That's All Folks
Published by Amanda Kelley
I continuously state throughout class how I don’t know much about music history. However, while reading That’s All Folks I actually learned about more than just the history of the folk genre. I deepened my knowledge of African Culture. That’s All Folks presented to me how slaves used songs to express their feelings and emotions because they were often shut down by brutality and injustice during that time period. Folk music was one of the ways that showed our people’s creativity.
Folk music was a way slave used to secretly communicate through hidden codes within songs and chants. A song that was featured in the article titled “Hoe Emma Hoe” discussed how they truly felt about their work, master, and circumstances. Personally, I feel so bad listening to songs like this because I feel that music can take you back in time. Folk songs during that time period allowed slaves to be more productive with their work which reminds me a lot of myself. I agree that music takes your mind off of work, so it allows you to work more efficiently. An observation I made is that slave masters allowed the slaves to sing because they worked faster when they did sing.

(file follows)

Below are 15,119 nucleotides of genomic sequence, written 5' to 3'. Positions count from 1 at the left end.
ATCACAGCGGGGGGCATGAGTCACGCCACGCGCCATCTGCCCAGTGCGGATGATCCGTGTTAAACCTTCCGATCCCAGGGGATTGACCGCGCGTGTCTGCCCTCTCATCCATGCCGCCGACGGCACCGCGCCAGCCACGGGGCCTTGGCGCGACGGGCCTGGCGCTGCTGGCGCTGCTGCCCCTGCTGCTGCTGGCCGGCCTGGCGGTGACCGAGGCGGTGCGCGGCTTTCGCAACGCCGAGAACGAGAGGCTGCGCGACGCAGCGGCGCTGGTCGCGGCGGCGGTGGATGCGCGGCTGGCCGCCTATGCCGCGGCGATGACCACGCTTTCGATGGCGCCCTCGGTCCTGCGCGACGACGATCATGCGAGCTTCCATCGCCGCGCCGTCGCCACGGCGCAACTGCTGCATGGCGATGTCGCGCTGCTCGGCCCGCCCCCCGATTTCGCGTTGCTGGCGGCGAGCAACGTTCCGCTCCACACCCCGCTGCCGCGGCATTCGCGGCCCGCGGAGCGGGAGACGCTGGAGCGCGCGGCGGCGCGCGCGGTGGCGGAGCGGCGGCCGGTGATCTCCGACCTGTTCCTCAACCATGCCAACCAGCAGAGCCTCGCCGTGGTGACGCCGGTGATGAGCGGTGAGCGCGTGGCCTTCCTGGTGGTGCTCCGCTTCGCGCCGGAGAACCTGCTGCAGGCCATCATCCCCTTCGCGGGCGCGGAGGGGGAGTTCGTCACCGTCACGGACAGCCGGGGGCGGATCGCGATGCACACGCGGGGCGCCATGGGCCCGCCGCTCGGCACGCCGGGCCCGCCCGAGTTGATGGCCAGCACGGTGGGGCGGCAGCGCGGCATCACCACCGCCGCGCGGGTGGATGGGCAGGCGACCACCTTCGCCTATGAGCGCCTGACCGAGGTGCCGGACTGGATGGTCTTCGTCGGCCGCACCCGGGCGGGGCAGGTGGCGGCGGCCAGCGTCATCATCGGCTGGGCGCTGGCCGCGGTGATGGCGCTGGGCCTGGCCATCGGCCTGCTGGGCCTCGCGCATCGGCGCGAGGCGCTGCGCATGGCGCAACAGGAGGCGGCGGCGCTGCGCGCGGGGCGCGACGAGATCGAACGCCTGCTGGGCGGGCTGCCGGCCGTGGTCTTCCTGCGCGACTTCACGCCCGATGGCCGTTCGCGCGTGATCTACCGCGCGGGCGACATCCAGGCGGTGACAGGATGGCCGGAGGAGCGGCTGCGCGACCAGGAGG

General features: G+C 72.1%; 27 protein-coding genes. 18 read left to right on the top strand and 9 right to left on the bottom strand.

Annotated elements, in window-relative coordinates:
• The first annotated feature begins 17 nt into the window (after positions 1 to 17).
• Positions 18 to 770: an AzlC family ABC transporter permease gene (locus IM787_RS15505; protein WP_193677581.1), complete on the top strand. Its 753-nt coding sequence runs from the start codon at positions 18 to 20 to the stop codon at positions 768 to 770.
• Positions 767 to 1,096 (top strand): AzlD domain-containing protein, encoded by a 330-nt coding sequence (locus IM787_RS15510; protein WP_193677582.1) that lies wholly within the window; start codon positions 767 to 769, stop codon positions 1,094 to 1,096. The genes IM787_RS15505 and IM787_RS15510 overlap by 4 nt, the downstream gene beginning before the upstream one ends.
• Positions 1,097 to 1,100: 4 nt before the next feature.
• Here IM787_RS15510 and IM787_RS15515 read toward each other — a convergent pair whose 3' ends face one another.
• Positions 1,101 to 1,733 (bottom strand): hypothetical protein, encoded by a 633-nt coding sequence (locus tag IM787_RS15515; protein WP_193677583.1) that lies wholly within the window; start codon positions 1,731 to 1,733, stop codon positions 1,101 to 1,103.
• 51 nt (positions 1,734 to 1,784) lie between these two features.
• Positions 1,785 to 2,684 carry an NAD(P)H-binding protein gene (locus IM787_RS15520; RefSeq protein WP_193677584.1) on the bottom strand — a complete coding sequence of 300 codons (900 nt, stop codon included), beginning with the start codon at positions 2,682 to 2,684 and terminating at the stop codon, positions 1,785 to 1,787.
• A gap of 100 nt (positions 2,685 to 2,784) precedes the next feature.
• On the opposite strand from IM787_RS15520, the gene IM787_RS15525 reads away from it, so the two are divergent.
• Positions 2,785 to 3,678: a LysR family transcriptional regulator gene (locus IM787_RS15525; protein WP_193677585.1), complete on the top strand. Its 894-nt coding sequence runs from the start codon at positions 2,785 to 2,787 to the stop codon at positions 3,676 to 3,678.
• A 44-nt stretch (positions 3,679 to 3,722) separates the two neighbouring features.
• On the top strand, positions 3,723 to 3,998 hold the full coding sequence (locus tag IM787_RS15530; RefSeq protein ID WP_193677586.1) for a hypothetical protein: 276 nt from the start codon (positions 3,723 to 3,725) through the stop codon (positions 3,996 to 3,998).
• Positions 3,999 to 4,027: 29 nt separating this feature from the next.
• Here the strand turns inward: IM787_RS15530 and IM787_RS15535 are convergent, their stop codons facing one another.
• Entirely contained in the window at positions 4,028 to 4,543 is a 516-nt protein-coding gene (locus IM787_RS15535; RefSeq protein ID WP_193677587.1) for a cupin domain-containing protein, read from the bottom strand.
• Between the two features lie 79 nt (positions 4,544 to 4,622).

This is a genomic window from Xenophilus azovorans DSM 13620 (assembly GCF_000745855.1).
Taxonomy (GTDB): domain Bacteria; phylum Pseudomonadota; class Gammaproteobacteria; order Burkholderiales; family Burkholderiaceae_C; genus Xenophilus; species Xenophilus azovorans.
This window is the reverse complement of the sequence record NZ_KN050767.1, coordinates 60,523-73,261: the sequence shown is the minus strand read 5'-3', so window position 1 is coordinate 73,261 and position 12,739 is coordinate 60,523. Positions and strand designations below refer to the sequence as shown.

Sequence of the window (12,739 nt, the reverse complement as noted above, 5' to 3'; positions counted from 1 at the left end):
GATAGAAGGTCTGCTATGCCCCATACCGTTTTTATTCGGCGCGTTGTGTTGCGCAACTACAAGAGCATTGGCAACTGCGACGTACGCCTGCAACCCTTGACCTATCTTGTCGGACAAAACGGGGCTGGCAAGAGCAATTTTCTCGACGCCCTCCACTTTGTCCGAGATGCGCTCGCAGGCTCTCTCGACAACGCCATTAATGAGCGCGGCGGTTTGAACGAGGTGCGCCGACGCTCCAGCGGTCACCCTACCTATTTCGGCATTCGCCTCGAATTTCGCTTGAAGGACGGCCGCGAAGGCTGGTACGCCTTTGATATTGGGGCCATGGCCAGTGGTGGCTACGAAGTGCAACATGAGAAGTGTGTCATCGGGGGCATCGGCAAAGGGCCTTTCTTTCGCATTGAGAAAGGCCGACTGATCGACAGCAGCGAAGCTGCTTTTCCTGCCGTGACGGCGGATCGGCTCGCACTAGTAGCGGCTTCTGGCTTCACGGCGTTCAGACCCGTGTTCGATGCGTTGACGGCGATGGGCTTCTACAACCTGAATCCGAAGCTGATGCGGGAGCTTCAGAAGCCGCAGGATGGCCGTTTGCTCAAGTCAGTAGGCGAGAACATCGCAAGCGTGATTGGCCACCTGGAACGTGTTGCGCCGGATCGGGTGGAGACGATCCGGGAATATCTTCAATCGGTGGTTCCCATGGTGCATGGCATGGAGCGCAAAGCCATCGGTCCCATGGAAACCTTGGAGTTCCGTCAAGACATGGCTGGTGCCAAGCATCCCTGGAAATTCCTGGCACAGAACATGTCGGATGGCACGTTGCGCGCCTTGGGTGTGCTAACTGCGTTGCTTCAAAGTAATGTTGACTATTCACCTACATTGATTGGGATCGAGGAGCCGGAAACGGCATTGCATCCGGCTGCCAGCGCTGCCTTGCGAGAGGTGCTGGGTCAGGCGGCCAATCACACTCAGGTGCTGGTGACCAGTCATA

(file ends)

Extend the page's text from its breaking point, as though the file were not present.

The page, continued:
Throughout the article I also learned how folk music did not just stop during the 1900’s but it actually influences music today. One song that I actually enjoy listening to from the film Selma titled “Glory” by John Legend and Common is considered Folk Music. Folk Music is not distinguished by an instrument, beat, or artist. It is defined by pain and sorrow people go through. Folk music is a way people tell their story.